Keeping the day of Orthodoxy, Orthodox people ought to remember it is their sacred duty to stand firm in their Orthodox faith and carefully to keep it. For us it is a precious treasure: in it we were born and raised; all the important events of our life are related to it, and it is ever ready to give us its help and blessing in all our needs and good undertakings, however unimportant they may seem. It supplies us with strength, good cheer and consolation, it heals, purifies and saves us. The Orthodox faith is also dear to us because it is the Faith of our Fathers. For its sake the Apostles bore pain and labored; martyrs and preachers suffered for it; champions, who were like unto the saints, shed their tears and their blood; pastors and teachers fought for it; and our ancestors stood for it, whose legacy it was that to us it should be dearer than the pupil of our eyes. And as to us, their descendants,? do we preserve the Orthodox faith, do we keep to its Gospels? Of yore, the prophet Elijah, this great worker for the glory of God, complained that the Sons of Israel have abandoned the Testament of the Lord, leaning away from it towards the gods of the heathen. Yet the Lord revealed to His prophet, that amongst the Israelites there still were seven thousand people who have not knelt before Baal (3 Kings 19). Likewise, no doubt, in our days also there are some true followers of Christ. “The Lord knoweth them that are His”. (2 Timothy, 2, 19) We do occasionally meet sons of the Church, who are obedient to Her decrees, who honor their spiritual pastors, love the Church of God and the beauty of its exterior, who are eager to attend to its Divine Service and to lead a good life, who recognize their human failings and sincerely repent their sins. But are there many such among us? Are there not more people, “in whom the weeds of vanity and passion allow but little fruit to the influence of the Gospel, or even in whom it is altogether fruitless, who resist the truth of the Gospel, because of the increase of their sins, who renounce the gift of the Lord and repudiate the Grace of God” (a quotation from the service of Orthodoxy). “I have given birth to sons and have glorified them, yet they deny Me,” said the Lord in the olden days concerning Israel. And today also there are many who were born, raised and glorified by the Lord in the Orthodox faith, yet who deny their faith, pay no attention to the teachings of the Church, do not keep its injunctions, do not listen to their spiritual pastors and remain cold towards the divine service and the Church of God. How speedily some of us lose the Orthodox faith in this country of many creeds and tribes! They begin their apostasy with things, which in their eyes have but little importance. They judge it is “old fashioned” and “not accepted amongst educated people” to observe all such customs as: praying before and after meals, or even morning and night, to wear a cross, to keep icons in their houses and to keep church holidays and fast days. They even do not stop at this, but go further: they seldom go to church and sometimes not at all, as a man has to have some rest on a Sunday (…in a saloon); they do not go to confession, they dispense with church marriage and delay baptizing their children. And in this way their ties with Orthodox faith are broken! They remember the Church on their deathbed, and some don’t even do that! To excuse their apostasy they naively say: “this is not the old country, this is America, and consequently(?) it is impossible to observe all the demands of the Church.” As if the word of Christ is of use for the old country only and not for the whole world. As if the Orthodox faith is not the foundation of the world. “Ah, sinful nation, a people laden with iniquity, a seed of evil doers, children that are corrupters: they have forsaken the Lord, they have provoked the Holy One of Israel into anger.” (Isaiah, 1, 4)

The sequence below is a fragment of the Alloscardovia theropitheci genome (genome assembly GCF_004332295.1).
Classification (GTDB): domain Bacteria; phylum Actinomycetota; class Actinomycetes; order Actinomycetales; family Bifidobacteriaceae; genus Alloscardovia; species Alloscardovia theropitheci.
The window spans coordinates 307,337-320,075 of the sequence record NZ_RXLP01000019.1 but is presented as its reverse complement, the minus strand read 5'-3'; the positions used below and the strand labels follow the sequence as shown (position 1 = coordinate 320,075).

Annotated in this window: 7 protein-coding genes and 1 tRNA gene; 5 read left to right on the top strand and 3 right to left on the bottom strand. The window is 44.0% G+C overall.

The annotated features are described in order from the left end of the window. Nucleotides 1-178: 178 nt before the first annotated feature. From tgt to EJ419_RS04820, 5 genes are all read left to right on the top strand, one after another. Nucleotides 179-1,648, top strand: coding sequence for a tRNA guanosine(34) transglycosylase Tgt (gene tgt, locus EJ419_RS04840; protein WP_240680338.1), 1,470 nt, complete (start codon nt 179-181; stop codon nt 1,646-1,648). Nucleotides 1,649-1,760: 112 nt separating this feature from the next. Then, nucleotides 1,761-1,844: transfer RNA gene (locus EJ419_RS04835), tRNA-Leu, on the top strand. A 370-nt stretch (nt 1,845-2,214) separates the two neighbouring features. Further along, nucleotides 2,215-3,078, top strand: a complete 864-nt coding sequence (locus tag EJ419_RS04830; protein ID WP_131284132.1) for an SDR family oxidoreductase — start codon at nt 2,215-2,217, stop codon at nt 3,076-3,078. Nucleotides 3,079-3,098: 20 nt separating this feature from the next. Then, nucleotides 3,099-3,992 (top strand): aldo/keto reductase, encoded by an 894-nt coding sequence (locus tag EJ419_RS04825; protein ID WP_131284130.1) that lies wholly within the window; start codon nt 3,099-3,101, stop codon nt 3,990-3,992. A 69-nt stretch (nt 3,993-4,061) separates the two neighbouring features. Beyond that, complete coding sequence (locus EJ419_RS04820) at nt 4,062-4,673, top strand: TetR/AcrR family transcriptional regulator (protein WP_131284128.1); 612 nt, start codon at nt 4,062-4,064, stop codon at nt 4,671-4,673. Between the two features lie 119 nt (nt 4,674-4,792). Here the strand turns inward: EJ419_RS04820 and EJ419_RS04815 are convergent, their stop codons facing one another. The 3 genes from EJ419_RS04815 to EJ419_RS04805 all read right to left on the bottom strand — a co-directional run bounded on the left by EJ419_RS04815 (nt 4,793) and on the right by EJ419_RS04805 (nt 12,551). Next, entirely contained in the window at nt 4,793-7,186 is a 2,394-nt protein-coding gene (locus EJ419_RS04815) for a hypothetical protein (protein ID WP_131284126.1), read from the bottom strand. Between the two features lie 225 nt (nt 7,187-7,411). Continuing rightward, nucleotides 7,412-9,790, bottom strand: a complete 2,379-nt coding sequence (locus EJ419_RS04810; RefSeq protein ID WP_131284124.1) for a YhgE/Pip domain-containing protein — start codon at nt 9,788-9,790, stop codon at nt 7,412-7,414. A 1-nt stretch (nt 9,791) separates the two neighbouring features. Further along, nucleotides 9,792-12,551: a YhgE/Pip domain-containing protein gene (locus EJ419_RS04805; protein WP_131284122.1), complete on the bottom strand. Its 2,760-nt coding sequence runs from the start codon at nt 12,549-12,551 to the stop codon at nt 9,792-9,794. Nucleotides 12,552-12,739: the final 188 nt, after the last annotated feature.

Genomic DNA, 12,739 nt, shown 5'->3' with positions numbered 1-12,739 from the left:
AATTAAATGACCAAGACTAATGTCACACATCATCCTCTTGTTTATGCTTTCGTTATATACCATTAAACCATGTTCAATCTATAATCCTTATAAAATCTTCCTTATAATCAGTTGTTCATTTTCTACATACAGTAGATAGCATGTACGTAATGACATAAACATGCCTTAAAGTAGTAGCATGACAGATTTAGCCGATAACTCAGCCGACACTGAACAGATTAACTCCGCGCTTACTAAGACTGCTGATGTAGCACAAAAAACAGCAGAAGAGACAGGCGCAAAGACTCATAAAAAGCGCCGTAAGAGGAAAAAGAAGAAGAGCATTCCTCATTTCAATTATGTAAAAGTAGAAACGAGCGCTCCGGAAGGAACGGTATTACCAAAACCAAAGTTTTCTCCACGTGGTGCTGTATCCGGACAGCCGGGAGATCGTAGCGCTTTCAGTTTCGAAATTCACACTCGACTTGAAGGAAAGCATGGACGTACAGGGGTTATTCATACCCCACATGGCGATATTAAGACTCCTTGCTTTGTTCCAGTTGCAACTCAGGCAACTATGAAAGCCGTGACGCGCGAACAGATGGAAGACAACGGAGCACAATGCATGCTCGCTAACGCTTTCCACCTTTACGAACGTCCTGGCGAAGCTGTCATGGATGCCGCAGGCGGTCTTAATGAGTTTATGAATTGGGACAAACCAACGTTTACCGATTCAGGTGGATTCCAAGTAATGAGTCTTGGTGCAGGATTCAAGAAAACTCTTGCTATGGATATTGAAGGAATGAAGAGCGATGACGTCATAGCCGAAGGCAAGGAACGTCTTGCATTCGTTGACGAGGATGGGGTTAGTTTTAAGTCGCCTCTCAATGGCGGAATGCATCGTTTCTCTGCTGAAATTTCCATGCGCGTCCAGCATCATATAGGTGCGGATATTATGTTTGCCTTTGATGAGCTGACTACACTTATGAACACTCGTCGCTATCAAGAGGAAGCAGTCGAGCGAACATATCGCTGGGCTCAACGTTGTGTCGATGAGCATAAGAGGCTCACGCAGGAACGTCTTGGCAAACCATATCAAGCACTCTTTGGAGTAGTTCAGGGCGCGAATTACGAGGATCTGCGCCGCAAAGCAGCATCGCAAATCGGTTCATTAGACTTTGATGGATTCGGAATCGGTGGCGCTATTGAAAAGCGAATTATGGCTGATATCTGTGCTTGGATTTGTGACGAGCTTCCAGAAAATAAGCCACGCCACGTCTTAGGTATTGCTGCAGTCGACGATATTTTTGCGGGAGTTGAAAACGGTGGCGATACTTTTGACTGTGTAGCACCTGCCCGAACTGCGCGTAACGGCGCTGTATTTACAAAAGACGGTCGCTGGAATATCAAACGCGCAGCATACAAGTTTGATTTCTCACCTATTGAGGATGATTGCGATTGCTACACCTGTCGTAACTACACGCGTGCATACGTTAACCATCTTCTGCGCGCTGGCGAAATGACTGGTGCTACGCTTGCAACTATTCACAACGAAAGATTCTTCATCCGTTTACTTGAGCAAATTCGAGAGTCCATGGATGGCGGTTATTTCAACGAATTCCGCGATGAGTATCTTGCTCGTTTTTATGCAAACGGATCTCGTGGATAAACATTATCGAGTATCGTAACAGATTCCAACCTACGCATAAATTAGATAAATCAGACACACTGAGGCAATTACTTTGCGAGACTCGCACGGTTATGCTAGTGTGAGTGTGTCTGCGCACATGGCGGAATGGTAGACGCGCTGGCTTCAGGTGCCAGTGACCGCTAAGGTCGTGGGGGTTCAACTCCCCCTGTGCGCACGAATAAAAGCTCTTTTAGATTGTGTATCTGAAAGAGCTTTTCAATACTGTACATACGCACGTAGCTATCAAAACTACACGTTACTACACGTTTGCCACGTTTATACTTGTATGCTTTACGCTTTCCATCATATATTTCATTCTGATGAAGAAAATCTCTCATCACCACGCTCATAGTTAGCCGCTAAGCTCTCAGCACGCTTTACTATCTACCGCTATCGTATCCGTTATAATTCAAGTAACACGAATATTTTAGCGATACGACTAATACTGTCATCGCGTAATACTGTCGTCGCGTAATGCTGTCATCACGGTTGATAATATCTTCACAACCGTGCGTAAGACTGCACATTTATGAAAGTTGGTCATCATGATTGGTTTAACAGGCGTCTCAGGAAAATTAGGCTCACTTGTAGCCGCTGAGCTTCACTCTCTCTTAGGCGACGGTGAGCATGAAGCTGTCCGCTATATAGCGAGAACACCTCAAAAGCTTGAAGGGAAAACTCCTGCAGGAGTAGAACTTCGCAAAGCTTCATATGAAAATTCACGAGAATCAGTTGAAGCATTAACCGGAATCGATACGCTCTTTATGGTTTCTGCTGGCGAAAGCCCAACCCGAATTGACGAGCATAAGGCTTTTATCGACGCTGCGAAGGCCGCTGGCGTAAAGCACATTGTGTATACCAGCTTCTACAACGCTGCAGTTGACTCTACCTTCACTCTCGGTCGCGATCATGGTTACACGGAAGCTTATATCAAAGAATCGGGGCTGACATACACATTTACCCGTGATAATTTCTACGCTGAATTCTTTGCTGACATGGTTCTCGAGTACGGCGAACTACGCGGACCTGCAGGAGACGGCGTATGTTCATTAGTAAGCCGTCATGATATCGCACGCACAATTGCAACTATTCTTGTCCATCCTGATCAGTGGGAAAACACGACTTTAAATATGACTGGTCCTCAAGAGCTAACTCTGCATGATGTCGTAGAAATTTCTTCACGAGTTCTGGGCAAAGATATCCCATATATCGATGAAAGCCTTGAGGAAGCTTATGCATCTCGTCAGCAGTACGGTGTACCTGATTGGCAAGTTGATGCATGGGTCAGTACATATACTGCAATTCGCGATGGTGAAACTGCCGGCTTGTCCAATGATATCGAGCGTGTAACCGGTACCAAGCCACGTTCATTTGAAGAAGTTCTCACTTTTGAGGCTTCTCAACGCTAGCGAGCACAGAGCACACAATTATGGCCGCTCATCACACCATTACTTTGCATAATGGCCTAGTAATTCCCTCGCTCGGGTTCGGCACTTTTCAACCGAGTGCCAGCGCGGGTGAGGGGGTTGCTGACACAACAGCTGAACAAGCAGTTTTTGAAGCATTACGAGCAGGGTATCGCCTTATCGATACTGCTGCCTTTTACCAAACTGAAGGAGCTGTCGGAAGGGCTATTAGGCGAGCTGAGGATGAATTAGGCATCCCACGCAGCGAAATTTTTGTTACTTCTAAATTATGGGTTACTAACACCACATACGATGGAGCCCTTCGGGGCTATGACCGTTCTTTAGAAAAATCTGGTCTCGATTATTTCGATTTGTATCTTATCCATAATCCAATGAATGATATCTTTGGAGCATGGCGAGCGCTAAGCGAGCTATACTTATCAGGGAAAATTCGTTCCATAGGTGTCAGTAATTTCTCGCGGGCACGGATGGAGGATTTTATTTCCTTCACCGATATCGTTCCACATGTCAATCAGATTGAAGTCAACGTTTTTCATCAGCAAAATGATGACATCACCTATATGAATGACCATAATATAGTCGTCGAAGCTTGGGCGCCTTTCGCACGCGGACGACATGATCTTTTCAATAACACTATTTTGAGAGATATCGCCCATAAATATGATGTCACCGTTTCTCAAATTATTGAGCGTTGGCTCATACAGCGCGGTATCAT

If you do not preserve the Orthodox faith and the commandments of God, the least you can do is not to humiliate your hearts by inventing false excuses for your sins! If you do not honor our customs, the least you can do is not to laugh at things you do not know or understand. If you do not accept the motherly care of the Holy Orthodox Church, the least you can do is to confess you act wrongly, that you are sinning against the Church and behave like children! If you do, the Orthodox Church may forgive you, like a loving mother, your coldness and slights, and will receive you back into her embrace, as if you were erring children.